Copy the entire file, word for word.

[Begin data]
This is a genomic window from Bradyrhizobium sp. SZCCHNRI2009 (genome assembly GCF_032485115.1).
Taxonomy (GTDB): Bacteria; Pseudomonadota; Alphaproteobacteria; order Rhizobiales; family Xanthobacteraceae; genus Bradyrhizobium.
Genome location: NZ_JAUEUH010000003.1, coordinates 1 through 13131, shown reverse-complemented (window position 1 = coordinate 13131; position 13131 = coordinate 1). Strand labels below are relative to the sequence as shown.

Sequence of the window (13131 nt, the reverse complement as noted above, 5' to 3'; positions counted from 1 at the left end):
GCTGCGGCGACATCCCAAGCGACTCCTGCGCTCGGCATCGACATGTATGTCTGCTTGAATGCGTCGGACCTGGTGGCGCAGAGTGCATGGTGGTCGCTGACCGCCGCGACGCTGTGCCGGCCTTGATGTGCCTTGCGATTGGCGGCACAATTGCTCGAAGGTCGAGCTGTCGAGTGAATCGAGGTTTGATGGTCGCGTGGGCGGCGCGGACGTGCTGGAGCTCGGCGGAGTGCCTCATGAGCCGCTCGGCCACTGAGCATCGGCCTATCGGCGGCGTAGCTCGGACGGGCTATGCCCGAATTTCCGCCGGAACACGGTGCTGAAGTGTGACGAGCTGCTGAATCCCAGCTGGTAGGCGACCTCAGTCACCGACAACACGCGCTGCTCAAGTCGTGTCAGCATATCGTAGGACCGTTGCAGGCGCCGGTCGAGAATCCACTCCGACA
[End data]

This is a genomic window from Bradyrhizobium sp. SZCCHNRI2009 (genome assembly GCF_032485115.1).
Taxonomy (GTDB): Bacteria; Pseudomonadota; Alphaproteobacteria; order Rhizobiales; family Xanthobacteraceae; genus Bradyrhizobium.
Genome location: NZ_JAUEUH010000003.1, coordinates 1 through 13131, shown reverse-complemented (window position 1 = coordinate 13131; position 13131 = coordinate 1). Strand labels below are relative to the sequence as shown.

Sequence of the window (13131 nt, the reverse complement as noted above, 5' to 3'; positions counted from 1 at the left end):
GCTGCGGCGACATCCCAAGCGACTCCTGCGCTCGGCATCGACATGTATGTCTGCTTGAATGCGTCGGACCTGGTGGCGCAGAGTGCATGGTGGTCGCTGACCGCCGCGACGCTGTGCCGGCCTTGATGTGCCTTGCGATTGGCGGCACAATTGCTCGAAGGTCGAGCTGTCGAGTGAATCGAGGTTTGATGGTCGCGTGGGCGGCGCGGACGTGCTGGAGCTCGGCGGAGTGCCTCATGAGCCGCTCGGCCACTGAGCATCGGCCTATCGGCGGCGTAGCTCGGACGGGCTATGCCCGAATTTCCGCCGGAACACGGTGCTGAAGTGTGACGAGCTGCTGAATCCCAGCTGGTAGGCGACCTCAGTCACCGACAACACGCGCTGCTCAAGTCGTGTCAGCATATCGTAGGACCGTTGCAGGCGCCGGTCGAGAATCCACTCCGACA